Kume Island is approximately 30 minutes by air from the main island of Okinawa. During the dynastic era of the Ryukyu Kingdom, Kume Island was regarded as especially beautiful among the numerous islands, and praised as “Kumi no Shima (Island of Ryukyuan Beauty)” for its abundant nature. Almost the entire island has been designated as a prefectural natural park, from the stunning contrast between the bright white sandy beach stretching nearly 7 kilometers on the eastern shore and the emerald green ocean, the sand island of Hate no Hama Beach, to the unique paving stones that resemble turtle shells covering the sandy beach. Kume Island has very distinct scenic attractions to offer. In addition, the Kuroshio Current off the coast of Kume Island harbors a rich fishing ground, making the island quite popular among fishermen as well. Utilizing the deep seawater, Kume Island is also known for the farming of Japanese tiger prawn and sea grapes, which attracts avid foodie travelers.
On Kume Island, there is a spa facility built around the concept of a “bade,” a traditional German bath therapy, that uses mineral-rich deep seawater pumped from 612 meters underwater off the island’s coast. Furthermore, the island offers a wide range of relaxing beauty treatments, including facials that generously incorporate locally-sourced ingredients. Indulge in the abundant nature on Kume Island, and enjoy the slow pace of time found here that allows for a special moment to heal the fatigue from everyday life.
With its abundance of water, Kume Island is also known for its tasty traditional Okinawan liquor awamori and high-quality agricultural produce. In addition, the island is renowned for their farming of sea grapes and Japanese tiger prawn using deep seawater that is rich in minerals and pure, both of which Kume Island boasts the largest production in Japan. Also gaining popularity is Kumejima Akadori,a type of branded chicken raised on feed that contains unrefined awamori dregs and Okinawan herbs. There is also abundant seafood to be caught in the rich fishing grounds, making Kume Island one of the gourmet islands of Okinawa.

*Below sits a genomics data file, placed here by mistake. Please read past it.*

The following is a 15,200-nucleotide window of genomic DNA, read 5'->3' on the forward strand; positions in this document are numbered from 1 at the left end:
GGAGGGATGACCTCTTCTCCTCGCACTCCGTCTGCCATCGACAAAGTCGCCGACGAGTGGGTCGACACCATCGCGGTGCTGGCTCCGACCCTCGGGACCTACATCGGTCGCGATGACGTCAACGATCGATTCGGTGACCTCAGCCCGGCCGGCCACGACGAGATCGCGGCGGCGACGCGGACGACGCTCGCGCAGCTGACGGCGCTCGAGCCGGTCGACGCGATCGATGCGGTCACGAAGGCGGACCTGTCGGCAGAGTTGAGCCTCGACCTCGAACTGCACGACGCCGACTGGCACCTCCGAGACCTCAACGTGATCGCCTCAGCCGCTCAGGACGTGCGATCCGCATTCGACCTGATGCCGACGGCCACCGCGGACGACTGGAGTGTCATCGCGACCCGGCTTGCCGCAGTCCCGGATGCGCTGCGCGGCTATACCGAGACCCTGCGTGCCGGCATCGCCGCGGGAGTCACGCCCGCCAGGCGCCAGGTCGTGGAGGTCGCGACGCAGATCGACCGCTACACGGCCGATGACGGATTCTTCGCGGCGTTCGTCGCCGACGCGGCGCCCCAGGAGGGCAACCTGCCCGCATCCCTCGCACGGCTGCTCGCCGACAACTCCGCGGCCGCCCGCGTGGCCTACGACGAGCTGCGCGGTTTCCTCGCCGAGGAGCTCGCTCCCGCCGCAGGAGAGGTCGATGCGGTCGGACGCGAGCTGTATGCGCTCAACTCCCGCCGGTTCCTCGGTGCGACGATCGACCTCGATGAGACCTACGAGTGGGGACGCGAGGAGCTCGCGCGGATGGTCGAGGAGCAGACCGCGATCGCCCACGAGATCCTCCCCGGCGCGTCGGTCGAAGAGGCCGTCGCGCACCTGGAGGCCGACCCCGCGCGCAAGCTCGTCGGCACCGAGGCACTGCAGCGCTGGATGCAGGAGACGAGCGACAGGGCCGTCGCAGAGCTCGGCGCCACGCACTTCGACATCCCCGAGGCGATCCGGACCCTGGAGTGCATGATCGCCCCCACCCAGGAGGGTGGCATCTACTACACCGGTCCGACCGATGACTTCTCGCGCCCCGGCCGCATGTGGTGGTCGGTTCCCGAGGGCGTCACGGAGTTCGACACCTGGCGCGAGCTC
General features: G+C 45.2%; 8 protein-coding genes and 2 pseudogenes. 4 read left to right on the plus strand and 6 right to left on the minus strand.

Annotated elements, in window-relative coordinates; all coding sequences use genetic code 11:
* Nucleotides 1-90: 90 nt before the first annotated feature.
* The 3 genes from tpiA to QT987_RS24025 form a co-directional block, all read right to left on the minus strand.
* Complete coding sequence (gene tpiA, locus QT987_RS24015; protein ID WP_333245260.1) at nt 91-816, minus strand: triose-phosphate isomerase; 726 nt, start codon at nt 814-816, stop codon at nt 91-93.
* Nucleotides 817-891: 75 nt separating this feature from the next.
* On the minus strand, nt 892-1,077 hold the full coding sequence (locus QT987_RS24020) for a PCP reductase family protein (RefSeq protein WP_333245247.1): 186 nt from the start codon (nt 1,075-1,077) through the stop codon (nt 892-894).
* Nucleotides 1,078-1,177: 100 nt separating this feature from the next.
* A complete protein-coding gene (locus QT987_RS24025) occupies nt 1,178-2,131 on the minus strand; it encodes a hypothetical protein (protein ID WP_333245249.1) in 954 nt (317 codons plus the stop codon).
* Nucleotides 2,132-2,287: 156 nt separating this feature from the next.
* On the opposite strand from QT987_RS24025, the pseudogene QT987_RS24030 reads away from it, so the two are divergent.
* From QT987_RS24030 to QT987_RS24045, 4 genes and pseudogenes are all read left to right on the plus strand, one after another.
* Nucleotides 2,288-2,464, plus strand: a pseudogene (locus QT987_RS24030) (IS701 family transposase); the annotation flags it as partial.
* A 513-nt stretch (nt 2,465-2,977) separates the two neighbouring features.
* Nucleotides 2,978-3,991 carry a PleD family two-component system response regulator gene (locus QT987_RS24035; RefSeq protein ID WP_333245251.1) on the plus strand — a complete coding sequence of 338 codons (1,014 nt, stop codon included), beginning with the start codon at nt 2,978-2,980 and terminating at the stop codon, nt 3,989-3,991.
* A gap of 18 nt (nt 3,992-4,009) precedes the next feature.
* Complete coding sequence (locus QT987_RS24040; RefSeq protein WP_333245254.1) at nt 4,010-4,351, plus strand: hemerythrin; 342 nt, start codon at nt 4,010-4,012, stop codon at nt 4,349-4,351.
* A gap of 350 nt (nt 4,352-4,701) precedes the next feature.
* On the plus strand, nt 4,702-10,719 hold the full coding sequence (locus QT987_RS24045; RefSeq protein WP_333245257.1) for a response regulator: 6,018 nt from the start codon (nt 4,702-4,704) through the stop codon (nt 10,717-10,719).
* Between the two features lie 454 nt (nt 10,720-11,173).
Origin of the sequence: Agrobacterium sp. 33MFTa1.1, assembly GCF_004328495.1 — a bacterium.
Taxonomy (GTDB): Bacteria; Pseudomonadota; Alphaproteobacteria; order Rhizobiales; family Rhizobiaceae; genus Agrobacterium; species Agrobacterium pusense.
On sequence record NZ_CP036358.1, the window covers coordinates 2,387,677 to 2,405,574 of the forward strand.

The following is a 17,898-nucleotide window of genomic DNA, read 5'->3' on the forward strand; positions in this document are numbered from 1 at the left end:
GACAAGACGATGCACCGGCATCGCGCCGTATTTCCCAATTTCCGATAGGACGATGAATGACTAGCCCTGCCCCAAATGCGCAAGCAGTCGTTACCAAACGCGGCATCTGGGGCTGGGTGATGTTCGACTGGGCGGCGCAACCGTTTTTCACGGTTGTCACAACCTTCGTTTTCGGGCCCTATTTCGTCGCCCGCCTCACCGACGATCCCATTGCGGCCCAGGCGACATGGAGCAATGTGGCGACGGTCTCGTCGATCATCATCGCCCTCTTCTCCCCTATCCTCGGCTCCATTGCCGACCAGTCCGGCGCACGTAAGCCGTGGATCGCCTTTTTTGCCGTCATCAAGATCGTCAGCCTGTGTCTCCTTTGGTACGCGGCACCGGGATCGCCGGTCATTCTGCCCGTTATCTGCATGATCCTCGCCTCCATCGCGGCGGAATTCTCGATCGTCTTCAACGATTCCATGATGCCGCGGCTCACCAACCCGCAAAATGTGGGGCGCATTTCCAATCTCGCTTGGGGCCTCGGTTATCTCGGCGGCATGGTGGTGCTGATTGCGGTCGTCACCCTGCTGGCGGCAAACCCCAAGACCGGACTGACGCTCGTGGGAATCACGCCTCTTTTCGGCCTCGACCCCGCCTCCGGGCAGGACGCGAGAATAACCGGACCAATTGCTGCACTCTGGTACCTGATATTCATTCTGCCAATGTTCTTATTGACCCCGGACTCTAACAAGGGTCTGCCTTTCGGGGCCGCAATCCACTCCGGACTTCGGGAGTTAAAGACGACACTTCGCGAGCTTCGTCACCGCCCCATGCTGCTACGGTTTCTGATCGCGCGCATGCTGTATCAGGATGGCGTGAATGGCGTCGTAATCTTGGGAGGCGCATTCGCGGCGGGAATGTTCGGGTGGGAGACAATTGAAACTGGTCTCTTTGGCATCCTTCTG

During the Ryukyu Kingdom era, Kume Island flourished as a key part of the trade routes between Mainland China and the Kingdom. On the island, there are four castle ruins including Uegusuku, Gushikawa, Tonnaha, and Chinaha, and from these ruins, coins and porcelain from Mainland China have been discovered, highlighting the prosperity of the time. Among these ruins, Uegusuku Castle stands at an altitude of approximately 310 meters, the highest point in Okinawa, and from here you can overlook nearly the entire island. On a sunny day, you can even see Hate no Hama Beach and the surrounding islands, making it quite the scenic spot.
Airplane: Haneda Airport – Kume Island Airport (In operation between July 17th ~ August 31st)*Direct flights from Tokyo (approx 2 hours 35 minutes)
Naha Airport – Kume Island Airport (approx 30 minutes)
Ferry: Tomari Port (Naha city) – Kanegusuku Port (Kume Island) (approx 3-4 hours by ferry).
Size / Population: 59.11km² / approx population of 8,228 people.